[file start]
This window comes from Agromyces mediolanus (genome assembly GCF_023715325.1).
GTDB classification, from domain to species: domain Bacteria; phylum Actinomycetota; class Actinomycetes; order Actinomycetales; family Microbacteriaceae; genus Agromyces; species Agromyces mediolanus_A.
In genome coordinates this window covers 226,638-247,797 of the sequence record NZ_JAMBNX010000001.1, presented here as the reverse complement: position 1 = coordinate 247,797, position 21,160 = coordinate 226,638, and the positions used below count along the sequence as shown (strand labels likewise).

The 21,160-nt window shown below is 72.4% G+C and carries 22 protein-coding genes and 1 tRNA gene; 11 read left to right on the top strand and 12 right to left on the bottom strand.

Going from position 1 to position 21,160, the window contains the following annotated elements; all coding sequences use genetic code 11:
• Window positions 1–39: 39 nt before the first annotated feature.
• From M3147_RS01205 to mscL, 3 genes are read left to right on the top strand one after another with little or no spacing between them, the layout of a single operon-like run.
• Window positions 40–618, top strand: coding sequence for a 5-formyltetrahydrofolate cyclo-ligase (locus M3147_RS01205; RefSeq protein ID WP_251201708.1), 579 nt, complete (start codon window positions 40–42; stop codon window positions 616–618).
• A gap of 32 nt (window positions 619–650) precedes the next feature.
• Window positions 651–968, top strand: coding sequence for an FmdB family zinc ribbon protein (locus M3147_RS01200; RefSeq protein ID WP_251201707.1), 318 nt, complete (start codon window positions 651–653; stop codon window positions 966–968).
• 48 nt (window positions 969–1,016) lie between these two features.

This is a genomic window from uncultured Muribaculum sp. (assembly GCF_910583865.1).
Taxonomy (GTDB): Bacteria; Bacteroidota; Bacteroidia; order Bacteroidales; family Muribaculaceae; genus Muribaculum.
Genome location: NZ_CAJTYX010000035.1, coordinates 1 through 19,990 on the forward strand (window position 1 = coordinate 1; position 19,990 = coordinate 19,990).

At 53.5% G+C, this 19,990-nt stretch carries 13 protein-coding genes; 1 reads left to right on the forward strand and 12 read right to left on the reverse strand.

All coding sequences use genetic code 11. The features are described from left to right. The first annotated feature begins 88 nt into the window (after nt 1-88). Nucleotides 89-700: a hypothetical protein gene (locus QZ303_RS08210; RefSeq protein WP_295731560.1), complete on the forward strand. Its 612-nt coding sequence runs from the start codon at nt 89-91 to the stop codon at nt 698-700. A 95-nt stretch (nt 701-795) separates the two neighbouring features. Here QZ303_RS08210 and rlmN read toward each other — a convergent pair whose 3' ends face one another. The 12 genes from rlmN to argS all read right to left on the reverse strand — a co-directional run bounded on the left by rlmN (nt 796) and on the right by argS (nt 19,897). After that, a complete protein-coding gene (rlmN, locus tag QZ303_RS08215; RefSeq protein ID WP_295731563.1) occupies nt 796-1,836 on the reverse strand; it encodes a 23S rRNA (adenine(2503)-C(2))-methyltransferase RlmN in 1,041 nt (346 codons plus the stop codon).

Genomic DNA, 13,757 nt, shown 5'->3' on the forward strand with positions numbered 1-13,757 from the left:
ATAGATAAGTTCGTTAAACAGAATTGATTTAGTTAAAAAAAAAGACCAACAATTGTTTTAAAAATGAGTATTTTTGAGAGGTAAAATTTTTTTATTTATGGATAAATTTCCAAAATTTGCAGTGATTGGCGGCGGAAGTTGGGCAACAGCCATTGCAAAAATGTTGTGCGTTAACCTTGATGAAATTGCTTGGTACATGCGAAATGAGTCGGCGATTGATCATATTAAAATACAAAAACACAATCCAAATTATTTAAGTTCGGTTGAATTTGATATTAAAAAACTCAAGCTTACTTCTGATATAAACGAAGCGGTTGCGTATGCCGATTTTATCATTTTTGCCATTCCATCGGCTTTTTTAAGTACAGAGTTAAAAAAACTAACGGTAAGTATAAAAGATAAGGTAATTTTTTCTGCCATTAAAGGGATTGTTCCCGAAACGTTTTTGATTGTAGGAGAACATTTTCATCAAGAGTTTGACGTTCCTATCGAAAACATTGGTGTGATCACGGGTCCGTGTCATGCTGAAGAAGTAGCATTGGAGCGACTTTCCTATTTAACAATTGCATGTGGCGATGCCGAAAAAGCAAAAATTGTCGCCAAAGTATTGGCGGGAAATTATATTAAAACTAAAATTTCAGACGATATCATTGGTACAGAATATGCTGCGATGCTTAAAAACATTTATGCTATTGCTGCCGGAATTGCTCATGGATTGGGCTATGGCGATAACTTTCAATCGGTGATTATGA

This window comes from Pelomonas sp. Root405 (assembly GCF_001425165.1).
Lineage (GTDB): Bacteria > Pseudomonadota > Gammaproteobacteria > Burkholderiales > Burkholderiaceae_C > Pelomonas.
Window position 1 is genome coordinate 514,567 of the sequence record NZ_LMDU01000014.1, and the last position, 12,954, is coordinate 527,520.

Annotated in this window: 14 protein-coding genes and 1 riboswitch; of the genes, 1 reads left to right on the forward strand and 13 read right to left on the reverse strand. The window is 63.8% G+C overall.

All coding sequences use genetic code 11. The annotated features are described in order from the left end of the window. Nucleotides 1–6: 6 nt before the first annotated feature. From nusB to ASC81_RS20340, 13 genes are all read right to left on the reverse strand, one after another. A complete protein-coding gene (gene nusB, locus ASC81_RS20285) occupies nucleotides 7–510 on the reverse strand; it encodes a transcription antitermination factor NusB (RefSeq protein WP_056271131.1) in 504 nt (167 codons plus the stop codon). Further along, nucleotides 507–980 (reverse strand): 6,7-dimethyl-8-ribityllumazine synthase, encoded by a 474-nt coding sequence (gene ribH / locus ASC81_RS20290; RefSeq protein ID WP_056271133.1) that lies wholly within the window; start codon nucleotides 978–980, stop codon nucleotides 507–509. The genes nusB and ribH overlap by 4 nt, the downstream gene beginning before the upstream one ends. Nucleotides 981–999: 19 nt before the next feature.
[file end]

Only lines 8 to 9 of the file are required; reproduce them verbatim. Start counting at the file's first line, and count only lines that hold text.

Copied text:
• Window positions 40–618, top strand: coding sequence for a 5-formyltetrahydrofolate cyclo-ligase (locus M3147_RS01205; RefSeq protein ID WP_251201708.1), 579 nt, complete (start codon window positions 40–42; stop codon window positions 616–618).
• A gap of 32 nt (window positions 619–650) precedes the next feature.